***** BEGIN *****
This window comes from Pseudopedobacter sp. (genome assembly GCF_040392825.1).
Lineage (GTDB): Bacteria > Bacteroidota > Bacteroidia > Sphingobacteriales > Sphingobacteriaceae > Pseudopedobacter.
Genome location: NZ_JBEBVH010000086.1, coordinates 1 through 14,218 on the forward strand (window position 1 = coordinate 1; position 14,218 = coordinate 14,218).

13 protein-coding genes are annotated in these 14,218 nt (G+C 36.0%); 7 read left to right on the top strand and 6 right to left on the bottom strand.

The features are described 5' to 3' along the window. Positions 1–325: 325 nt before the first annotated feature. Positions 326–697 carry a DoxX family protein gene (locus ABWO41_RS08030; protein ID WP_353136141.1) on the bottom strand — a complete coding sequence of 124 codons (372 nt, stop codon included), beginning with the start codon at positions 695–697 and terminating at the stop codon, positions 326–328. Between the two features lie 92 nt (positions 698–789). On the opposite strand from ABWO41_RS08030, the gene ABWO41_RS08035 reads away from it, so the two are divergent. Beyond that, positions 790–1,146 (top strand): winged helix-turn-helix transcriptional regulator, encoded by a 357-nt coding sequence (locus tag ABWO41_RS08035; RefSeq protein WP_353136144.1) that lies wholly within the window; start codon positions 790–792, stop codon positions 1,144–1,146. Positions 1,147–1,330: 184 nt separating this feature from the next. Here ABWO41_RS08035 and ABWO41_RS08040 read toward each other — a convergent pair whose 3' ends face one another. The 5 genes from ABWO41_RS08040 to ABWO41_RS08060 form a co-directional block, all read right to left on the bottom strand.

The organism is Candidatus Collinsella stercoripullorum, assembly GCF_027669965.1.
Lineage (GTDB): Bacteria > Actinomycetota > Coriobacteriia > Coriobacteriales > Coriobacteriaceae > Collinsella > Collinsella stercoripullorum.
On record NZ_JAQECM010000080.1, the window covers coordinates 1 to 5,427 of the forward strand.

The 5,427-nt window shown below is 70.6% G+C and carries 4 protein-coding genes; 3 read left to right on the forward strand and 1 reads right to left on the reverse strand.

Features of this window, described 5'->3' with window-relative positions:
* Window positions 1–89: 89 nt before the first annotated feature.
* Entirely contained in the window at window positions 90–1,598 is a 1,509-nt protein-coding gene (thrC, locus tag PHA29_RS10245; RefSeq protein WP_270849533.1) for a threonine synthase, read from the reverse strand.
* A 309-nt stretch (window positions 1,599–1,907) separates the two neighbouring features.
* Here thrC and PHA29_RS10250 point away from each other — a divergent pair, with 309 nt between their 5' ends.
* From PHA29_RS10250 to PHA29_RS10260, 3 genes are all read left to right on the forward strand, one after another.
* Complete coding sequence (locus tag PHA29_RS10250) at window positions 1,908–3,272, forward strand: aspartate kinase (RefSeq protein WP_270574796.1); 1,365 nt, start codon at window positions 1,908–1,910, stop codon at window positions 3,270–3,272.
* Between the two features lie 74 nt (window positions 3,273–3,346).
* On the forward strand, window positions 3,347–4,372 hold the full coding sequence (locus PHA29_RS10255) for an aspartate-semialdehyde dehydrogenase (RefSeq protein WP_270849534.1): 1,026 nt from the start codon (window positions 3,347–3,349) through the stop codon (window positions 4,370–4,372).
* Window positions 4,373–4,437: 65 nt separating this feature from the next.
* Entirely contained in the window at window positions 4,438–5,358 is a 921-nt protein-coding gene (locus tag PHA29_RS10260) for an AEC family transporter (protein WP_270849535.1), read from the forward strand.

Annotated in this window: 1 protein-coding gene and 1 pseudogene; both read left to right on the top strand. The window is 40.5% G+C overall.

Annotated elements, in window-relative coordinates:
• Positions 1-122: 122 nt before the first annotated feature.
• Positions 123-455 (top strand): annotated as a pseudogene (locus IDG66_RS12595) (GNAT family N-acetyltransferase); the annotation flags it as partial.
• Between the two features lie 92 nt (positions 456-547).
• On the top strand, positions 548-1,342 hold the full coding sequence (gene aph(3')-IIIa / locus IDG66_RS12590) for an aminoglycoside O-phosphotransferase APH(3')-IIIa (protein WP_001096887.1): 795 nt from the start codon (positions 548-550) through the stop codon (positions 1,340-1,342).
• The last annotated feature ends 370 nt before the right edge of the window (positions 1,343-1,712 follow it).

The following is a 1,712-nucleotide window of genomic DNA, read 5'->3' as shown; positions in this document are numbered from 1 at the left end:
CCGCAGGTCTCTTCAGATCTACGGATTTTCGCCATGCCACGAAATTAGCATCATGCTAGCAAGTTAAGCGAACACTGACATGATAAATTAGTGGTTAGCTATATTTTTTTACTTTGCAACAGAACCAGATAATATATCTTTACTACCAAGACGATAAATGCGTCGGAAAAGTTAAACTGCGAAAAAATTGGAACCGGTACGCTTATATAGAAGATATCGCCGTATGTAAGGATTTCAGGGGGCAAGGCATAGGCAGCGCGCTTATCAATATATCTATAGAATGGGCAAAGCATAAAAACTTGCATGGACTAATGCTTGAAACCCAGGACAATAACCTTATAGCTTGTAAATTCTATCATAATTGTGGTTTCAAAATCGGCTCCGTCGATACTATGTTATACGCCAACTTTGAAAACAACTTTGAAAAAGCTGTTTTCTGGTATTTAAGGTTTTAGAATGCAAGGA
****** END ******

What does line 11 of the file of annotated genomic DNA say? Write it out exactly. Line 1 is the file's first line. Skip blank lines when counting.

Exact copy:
* Window positions 1–89: 89 nt before the first annotated feature.